Describe what the pigs do to further differentiate themselves from the other animals in chapters 3 and 4 of Animal Farm.

In Animal Farm, chapters 3 and 4, the pigs differentiate themselves by becoming the supervisors rather than the workers, taking over the harness room as their headquarters, and most ominously, commandeering the milk and windfall apples for themselves without discussing this with the other animals first. Napoleon takes puppies to rear privately, another dangerous sign overlooked by the others.

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The first acts of the pigs to set themselves apart as a privileged class occur in chapter 3. In this chapter, we learn that the pigs do no actual farm labor but supervise the work of the other animals. The pigs are also the only ones who put forth resolutions at the Sunday meetings, more evidence that they are dominating the leadership of the farm. They organize the committees and classes.

The pigs set up the harness room as their headquarters. More ominously, they take for themselves the milk and the windfall apples. There is no discussion of this beforehand, as might be expected if all the animals really are equal. The pigs simply decide to do this and then explain it after the fact. Squealer tells the other animals that the pigs need the extra food because of all the brainwork involved in running the farm.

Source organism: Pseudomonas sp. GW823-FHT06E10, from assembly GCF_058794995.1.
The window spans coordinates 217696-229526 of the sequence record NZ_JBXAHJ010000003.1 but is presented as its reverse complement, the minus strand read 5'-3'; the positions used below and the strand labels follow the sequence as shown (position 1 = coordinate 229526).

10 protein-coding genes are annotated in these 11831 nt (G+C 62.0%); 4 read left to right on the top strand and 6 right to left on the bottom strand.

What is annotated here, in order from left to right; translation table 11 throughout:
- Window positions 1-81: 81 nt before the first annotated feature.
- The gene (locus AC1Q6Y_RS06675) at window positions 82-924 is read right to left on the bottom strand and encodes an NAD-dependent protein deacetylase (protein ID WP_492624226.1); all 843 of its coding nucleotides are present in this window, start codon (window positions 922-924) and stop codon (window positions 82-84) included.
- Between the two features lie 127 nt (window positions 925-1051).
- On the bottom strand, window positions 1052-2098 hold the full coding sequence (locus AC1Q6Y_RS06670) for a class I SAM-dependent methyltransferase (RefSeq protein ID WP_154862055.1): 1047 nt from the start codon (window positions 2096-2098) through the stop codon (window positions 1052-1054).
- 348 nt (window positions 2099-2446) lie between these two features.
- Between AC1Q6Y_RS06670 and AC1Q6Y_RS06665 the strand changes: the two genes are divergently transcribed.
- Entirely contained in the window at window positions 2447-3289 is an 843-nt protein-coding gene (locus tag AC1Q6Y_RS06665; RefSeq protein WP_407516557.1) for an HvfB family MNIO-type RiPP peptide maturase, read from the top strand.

A fact that is slipped into this chapter almost offhandedly is that Napoleon has taken puppies aside to raise privately. Again, his right to do this is never discussed or debated: he simply goes ahead and does it.

In chapter 4, Snowball studies military strategy and leads the animals to victory in the Battle of the Cowshed.

The other animals should be paying attention and stopping the pigs from allowing themselves extra privileges, but they don't realize the extent to which the pigs, especially Napoleon, are quietly seizing power.

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